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How Healthy Budgeting Can Lead to Permanent Positive Change

By Martha Michael

Holiday Budgeting

With rising inflation, gas prices, and a volatile stock market, American families are headed into the holidays without the confidence and security of the past. Santa’s toy bag might be a bit lighter this season, and if there’s little economic improvement, many people may be cutting back in the new year.

Whether you live in the Gilded Age or the Great Depression, a closer look at your spending habits is a way to maintain control over your resources and contribute to your overall well-being.

Getting the Lay of the Land

The average American household spends $61,334 per year, according to ValuePenguin by LendingTree, an online resource providing consumer spending data. With an average annual income of $84,352 it means a total of 82 percent of a family’s after-tax income goes to the main four categories of spending: housing, transportation, taxes, and food.

Housing is the greatest expense for nearly every American. The average cost of shelter is $1,050 per month and includes:

  • Mortgage payment
  • Mortgage interest
  • Property taxes
  • Maintenance
  • Repairs
  • Insurance

Another $734 is spent on household supplies and utilities, including everything from heat and electricity to furniture and equipment.

After making a decision about where to live, most people have little control over these ongoing bills, but your expendable income is where there’s room for change. Whether you’re a fast food regular or prefer to show off your cooking chops at home, eating in or out is more expensive than it used to be, says an article in Forbes. Grocery costs are 13 percent higher than a year ago and dining out has risen by 8.5 percent.

Whether or not a tighter grocery bill will make up for the additional price at the pump for gas remains to be seen, but it’s easy to see that giving up some guilty pleasures for a while can help you rob Peter to pay Paul. If you walk past your coffee pot and swing through the drive-through for a venti caffe mocha instead, you’re probably spending about $15 more per week than you need to -- and double that number if you add a breakfast sandwich to your order.

Money Matters and Your Physical Well-Being

Carving out time to look at your finances will make it easier to stay in the black, which reduces the amount of stress you’re facing. While stress is a natural process -- your body’s response to challenges -- it’s wise to manage its effects, and your spending can play a part in that.

An article in Everyday Health says that creating and following a budget can offer benefits that maximize your well-being. Stress incites the release of hormones to elevate the glucose in your blood and raise your heart rate and blood pressure. Emotional adversity can be triggered by financial stress and set these physical responses into motion.

There are benefits to taking control of your finances.

Fewer symptoms of stress - A balanced plan that predicts a comfortable future is a great tool for peace of mind. When you feel your finances are under control, you typically experience less anxiety, which minimizes the stress response that can cause:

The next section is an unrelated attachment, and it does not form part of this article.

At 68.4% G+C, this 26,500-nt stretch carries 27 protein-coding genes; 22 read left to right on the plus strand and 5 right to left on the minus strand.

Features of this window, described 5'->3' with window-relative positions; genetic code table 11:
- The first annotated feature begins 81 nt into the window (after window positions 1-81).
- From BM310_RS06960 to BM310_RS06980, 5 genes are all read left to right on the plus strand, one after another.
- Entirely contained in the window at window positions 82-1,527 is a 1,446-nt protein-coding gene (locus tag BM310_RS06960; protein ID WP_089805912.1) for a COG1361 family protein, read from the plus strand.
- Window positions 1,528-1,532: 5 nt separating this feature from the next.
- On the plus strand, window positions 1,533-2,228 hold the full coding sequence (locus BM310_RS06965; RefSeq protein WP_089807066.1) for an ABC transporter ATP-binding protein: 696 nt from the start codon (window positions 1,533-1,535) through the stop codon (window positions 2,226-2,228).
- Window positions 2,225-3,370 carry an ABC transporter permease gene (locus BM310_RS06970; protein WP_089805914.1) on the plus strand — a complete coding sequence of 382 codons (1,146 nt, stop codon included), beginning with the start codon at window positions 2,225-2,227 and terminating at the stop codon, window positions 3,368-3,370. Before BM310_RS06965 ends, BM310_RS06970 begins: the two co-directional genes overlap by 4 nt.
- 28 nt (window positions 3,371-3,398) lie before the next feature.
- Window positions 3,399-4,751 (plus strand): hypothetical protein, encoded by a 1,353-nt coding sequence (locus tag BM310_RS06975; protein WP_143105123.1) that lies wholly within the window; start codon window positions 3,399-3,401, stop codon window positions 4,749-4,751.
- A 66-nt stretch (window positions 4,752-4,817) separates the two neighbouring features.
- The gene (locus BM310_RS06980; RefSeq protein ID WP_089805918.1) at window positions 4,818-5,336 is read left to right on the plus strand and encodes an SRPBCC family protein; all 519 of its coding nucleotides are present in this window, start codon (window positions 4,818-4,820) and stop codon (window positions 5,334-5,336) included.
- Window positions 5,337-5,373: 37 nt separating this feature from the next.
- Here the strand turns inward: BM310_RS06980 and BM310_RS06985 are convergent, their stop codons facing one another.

• High blood pressure
  • Muscle tension
  • Stomachaches
  • Breathing problems

Boosted immunity - When pressures mount, your body responds by moving into survival mode, taking your energy away from key functions such as your immune system. Without strong immunities you can’t fight chronic disease and your digestion slows down.

Fully funded healthcare - Medical problems are the root cause for many bankruptcies and marriage dissolutions, and rising costs require people to work longer and harder than ever before. A customized budget is the structure that allows enough resources to handle the physical challenges that occur.

Better self-care - Like setting boundaries, adhering to a budget means saying no at times. You become less overextended -- both financially and emotionally -- and by setting and meeting your goals and responsibilities you also gain a boost in confidence. By giving your dollars a job to do, it takes the burden off yourself, resulting in greater relaxation.

Practical Advice for Healthy Budgeting

When you sit down with a financial planner, they often begin by instructing you to record every purchase you make for a period of time. It provides a window into where your money is going, which unveils whether or not your spending is lined up with your values.

An article on the website of Western Governors University offers practical tips to gain control of your paychecks:

  • Pay off credit cards
  • Pay off loans
  • Boost your economic potential
  • Create an emergency fund
  • Make a will
  • Organize your financial records

A big part of creating a budget involves communication, according to an article by Ramsey Solutions. By customizing your approach, you feel less restricted and more like an advocate in establishing a future with more freedom and security.

Ramsey has the following tips for household members who want to put their heads together and begin the process of creating a personal budget.

  • Select a method that works for you
  • Discuss your current situation
  • Determine your priorities
  • Communicate with the kids
  • Create your goals as a family
  • Track your progress
  • Meet regularly
  • Adjust your budget when needed

You don’t need to know the difference between the GDP and the CPI to gain control of your money matters. The simple process of creating a budget will tell you if your earnings in the ‘80s were the high point or the best is yet to come.

Taking an honest look at where you are financially is a simple way to offset physical setbacks you can’t control, and by reining in your holiday spending you may find that Peace on Earth resonates with you more than ever this year.

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